June 14, 2016
This week, all week long, we're taking a brutal look at each of the teams in the NFC East, in detail. The first target was the last place 4-12 Dallas Cowboys.
Today, we'll pick apart the New York Giants. To note, we will not be talking about the positives of any of the Eagles' NFC East rivals, because, well, that's no fun. This will be 100 percent vitriolic. And yes, we'll roast the Eagles, too.
Over the last three seasons, the Giants have won a grand total of 19 games. Only seven teams in the NFL have won fewer games over that span.
The Giants are also one of only nine teams with a negative point differential in each of the last three years:
For some reason, there is optimism surrounding this team. Why? Because they overpaid a few guys in free agency? I don't get it.
Here are the Giants' rushing totals over the last three years:
Is it bad if you can't break four yards per carry in three consecutive years? Asking for a friend.
Here's the Giants' run game in gif form:
Of course, we'd be unfair to the Giants' running backs if we put the blame solely on them for the Giants' rushing woes. The RG-RT tandem of John Jerry and Marshall Newhouse are in the "worst RG-RT combo in the NFL" conversation, if anyone is actually having that conversation somewhere.
Also, for the sake of piling on, Ereck Flowers is a RT playing LT.
With four games remaining last season, the Giants, Redskins, and Eagles were all 5-7. The Giants, obviously, were very much in the hunt in the atrocious NFC East. And then their run defense failed them.
In 2015, the Giants allowed 4.4 yards per carry, which was 24th in the NFL. In 2014, they allowed 4.9 yards per carry, which was dead last. In other words, the Giants lose in the trenches at the point of attack both on offense and defense, which might help explain why they're among the bottom quarter of the league in wins the last three years.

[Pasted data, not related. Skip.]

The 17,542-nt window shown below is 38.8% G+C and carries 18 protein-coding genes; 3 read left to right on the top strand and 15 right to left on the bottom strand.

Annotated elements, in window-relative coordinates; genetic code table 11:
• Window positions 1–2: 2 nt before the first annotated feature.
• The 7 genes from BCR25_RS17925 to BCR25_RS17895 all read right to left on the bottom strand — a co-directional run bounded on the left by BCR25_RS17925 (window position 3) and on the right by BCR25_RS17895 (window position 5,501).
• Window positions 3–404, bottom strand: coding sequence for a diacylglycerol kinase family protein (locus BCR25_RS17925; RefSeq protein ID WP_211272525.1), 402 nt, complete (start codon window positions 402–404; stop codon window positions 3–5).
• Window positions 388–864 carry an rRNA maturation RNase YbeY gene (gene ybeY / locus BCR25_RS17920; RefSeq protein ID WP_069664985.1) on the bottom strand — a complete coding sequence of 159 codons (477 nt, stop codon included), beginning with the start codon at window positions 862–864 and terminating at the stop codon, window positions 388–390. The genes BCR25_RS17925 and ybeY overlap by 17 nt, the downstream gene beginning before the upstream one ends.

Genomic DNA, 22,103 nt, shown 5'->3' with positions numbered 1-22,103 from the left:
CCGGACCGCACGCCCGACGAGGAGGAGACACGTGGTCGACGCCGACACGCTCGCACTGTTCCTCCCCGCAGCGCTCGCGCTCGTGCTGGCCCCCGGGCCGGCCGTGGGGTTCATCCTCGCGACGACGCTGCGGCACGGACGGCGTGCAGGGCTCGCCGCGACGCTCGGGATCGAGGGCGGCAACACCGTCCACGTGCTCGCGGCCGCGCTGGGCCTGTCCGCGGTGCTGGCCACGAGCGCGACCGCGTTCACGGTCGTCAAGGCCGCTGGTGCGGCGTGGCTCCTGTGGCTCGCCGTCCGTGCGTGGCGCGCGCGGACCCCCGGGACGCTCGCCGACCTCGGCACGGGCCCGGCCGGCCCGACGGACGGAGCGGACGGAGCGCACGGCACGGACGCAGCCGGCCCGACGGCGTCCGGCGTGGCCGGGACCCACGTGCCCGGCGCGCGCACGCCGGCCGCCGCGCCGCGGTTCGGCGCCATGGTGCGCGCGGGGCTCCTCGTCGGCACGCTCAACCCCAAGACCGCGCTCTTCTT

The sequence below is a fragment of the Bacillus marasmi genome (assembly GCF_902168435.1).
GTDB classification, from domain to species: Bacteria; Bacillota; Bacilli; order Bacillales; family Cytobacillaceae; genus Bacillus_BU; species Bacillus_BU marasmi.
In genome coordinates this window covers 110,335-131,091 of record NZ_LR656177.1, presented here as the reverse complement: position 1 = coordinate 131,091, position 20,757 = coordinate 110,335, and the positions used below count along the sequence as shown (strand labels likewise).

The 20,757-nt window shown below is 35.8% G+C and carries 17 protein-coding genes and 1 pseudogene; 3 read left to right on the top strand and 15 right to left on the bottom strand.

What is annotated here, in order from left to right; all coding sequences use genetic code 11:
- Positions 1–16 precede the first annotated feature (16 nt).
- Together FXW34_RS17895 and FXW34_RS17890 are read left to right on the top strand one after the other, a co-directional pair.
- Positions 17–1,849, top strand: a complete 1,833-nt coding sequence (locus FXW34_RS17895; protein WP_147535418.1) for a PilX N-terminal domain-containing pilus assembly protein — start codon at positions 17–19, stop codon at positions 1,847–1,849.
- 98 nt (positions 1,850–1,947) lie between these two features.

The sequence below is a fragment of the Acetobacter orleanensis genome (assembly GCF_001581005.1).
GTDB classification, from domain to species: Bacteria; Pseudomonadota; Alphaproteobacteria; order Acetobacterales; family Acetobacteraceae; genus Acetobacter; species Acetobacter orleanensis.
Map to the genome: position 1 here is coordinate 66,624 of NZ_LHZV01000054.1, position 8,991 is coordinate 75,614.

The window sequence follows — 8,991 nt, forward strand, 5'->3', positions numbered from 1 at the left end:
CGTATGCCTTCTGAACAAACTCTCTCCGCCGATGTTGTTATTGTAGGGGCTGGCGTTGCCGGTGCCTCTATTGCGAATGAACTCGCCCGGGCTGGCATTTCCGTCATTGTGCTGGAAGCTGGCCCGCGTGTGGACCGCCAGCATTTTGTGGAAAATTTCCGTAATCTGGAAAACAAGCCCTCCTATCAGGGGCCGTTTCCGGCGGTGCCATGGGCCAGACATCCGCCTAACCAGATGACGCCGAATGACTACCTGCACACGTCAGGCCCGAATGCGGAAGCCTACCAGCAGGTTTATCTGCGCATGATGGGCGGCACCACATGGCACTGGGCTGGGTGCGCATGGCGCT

Here's the Giants' run defense in gif form:
Here is where the Giants ranked in various pass defense stats in 2015:
So the Giants are awful at stopping the run AND the pass? That leads us to...
After the Giants hired Spagnuolo to be their defensive coordinator in 2007, they promptly won the Super Bowl with the help of a defensive front that included Michael Strahan, Justin Tuck and Osi Umenyiora. The Giants defense followed up its Super Bowl year with another strong season in 2008 and Spagnuolo was snapped up by the Rams to be their head coach.
Since then, Spagnuolo's defenses have been brutally bad. Here is where they have ranked in his stops as a defensive coordinator or head coach:
As the chart above shows, Spagnuolo's defenses have finished dead last in the NFL in each of his last two seasons as a defensive coordinator. In fact, the 2012 Saints and 2015 Giants defenses rank worst and third-worst respectively in NFL history for yards allowed in a season.
And yet, Spags was disappointed that he wasn't named the Giants' head coach this offseason. WHAT?!?
Obviously, it's not just scheme that led to Spagnuolo's atrocious defenses. There have to be bad players contributing to that mess. But consider this -- Spagnuolo's 2012 Saints, which, again, were the worst defense in NFL history, improved to fourth in the NFL the next season under the awful Rob Ryan.
Here's what I call Rob Ryan math:
A big part of the Giants' troubles in the passing game has been the play of their safeties. Second year player Landon Collins is good in run support, but struggles in coverage, as was expected when he was drafted by the Giants in the second round of the 2015 NFL Draft. Opposite Collins, the starter will be one of the following warm bodies -- Cooper Taylor, Darian Thompson, Mykkele Thompson, or Nat Berhe.
The number of career starts for all of those guys? 0.
In fact, barring a signing, or converting a cornerback to play safety, whoever starts opposite Collins will have played no more than 56 career snaps, or less than a typical full game. Collins aside, here are all the players listed as safeties on the Giants' roster, and their career snap totals: